Kohlberg Kravis Roberts has decided to sell its 12 percent interest in Seven West Media almost seven years after its original 2006 investment, according to a statement from the firms.
KKR will exit all its shares at $2.21 per share, a 3 percent discount to its closing price on 21 May, with a source close to the matter confirming to Private Equity International the total deal price as A$265 million (€200 million; $260 million). KKR expects a “net positive” from the investment, despite Seven Media being one of many media companies that have suffered from a broad pull-back in advertising from Australian TV networks, according to a source familiar with the deal.
Both firms expressed disappointment that the partnership wouldn't continue, but explained due to pressures regarding fund terms and currency KKR was compelled to exit the business. The KKR fund that made the investment is reaching the end of its life, according to the statement, beyond which KKR declined to comment.
The reference to currency pressure is presumably to do with the strength the Australian dollar has shown over the past five years, on par with the US dollar today (A$1 = $0.98). This has sparked concerns among US investors as their investments in Australia become increasingly expensive to hold, with some LPs reluctant to commit to Australia in case the currency depreciates going forward, industry sources told PEI earlier.
However, KKR remains committed to Australia, having hired a new director in Sydney Diane Raposio in April. Raposio came from Deutche Bank in Australia where she headed the bank's leveraged debt capital markets team.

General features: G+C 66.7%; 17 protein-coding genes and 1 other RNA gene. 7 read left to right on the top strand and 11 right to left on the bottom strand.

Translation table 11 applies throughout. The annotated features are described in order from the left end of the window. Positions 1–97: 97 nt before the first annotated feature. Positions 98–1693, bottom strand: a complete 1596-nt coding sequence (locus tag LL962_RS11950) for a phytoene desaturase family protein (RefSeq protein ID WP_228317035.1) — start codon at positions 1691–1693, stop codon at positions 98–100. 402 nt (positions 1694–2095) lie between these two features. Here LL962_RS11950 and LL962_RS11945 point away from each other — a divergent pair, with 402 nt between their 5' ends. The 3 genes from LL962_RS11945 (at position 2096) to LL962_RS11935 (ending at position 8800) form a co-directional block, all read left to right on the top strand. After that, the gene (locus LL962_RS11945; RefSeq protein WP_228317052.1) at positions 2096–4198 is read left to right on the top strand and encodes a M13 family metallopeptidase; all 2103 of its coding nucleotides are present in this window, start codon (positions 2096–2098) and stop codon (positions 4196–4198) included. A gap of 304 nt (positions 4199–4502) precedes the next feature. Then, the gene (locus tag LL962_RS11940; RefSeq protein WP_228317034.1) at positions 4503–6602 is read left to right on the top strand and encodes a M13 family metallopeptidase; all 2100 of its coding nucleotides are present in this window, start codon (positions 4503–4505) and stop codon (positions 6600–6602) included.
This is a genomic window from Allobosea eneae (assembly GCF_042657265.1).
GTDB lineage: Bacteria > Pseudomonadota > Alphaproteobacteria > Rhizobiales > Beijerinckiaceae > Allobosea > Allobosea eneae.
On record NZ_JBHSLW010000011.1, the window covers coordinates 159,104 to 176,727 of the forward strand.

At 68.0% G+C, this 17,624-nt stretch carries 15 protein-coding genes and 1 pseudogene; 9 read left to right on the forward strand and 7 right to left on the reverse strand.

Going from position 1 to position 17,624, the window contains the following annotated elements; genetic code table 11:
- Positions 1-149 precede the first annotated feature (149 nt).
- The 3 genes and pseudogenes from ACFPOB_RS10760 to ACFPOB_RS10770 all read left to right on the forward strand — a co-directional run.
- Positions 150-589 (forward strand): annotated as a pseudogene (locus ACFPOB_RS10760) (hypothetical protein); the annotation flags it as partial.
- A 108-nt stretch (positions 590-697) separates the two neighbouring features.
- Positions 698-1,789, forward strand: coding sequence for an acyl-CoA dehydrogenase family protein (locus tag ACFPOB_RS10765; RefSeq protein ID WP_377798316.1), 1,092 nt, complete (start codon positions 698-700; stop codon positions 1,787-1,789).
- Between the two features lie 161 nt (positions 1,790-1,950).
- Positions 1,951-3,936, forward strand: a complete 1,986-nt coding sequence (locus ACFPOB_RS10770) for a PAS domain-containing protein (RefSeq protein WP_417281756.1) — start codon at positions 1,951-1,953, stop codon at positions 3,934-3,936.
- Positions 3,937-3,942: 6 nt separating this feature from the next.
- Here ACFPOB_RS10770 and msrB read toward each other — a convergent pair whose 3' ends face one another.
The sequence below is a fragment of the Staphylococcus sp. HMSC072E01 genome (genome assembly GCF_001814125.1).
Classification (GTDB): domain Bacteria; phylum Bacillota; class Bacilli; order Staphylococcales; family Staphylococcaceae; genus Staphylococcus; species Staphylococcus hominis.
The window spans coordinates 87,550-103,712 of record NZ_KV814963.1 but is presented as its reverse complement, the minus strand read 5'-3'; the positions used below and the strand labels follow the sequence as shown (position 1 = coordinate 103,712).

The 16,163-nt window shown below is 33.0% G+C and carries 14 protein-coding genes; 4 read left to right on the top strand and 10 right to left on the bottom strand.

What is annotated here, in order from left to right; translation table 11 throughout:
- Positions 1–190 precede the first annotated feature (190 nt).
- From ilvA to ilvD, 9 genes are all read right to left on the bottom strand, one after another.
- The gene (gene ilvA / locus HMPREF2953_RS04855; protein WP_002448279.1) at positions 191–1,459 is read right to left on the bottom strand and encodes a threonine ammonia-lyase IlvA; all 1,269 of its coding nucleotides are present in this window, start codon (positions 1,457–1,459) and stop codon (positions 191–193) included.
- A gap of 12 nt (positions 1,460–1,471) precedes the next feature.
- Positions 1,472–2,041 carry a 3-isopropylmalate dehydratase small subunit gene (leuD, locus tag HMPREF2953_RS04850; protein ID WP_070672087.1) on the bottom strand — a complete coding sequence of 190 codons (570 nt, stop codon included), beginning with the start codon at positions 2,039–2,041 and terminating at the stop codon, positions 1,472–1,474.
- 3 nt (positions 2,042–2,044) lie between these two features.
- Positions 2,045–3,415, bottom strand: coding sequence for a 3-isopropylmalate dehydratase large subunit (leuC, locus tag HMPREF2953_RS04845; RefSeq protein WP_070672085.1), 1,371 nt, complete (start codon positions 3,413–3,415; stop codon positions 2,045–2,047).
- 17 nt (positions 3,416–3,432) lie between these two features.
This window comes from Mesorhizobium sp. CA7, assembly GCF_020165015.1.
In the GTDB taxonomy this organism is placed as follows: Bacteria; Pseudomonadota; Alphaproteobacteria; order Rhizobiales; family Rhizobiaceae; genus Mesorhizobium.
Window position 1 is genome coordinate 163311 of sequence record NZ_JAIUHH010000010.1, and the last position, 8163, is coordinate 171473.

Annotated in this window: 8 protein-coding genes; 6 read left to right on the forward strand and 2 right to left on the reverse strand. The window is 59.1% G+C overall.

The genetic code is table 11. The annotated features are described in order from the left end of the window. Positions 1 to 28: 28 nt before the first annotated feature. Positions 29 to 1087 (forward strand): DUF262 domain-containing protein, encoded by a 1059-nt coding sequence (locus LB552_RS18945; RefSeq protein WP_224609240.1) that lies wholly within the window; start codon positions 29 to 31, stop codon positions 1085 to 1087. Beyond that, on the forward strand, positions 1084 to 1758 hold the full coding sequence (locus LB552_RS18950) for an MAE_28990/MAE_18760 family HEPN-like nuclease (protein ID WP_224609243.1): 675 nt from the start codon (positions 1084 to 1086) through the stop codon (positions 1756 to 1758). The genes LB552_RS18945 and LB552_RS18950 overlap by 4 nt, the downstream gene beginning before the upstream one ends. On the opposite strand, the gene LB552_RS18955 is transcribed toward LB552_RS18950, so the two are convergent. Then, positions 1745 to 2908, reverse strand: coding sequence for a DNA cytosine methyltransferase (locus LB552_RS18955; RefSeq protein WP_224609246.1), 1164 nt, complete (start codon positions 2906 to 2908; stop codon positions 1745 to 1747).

Our decision to sell our shareholding is based on a broad range of parameters on which we based our initial investment and how we sought returns for our investors
Justin Reizes, head of Australia, KKR
“This decision [to sell] was a tough one,” Justin Reizes, head of KKR Australia, said in a statement. “KKR has been a shareholder in and partner with Seven for seven years. Seven West Media is a great company with a terrific management team and a strong future. Our decision to sell our shareholding is based on a broad range of parameters on which we based our initial investment and how we sought returns for our investors.”
Seven also said in the statement it was “sorry to see KKR leave as a shareholder, [but] the company understands the pressure of funds as the term of the fund comes to an end and Australian currency pressures.”
KKR was unable to dispose of its shares until now due to confidential knowledge the firm held over the appointment of a new chief executive, Tim Worner, which was announced Tuesday.
The anticipated “net positive” return from the investment means
Seven West: 'sorry' to see
KKR has therefore fared better than fellow private equity investor CVC Capital Partners, which bore a $1.8 billion loss from its 2006-2008 investment in Nine Entertainment in Australia – the largest-ever private equity loss in Asia. The firm ceded control of the media business to senior lenders Apollo Global Management and Oaktree Capital Group in October last year.
“[CVC] bought it right at the top of the market and then we had the GFC and companies stopped spending on advertising, especially in the automotive sector – car manufacturers stopped spending on television and that really hit all the TV operators over here,” a media-focused analyst explained.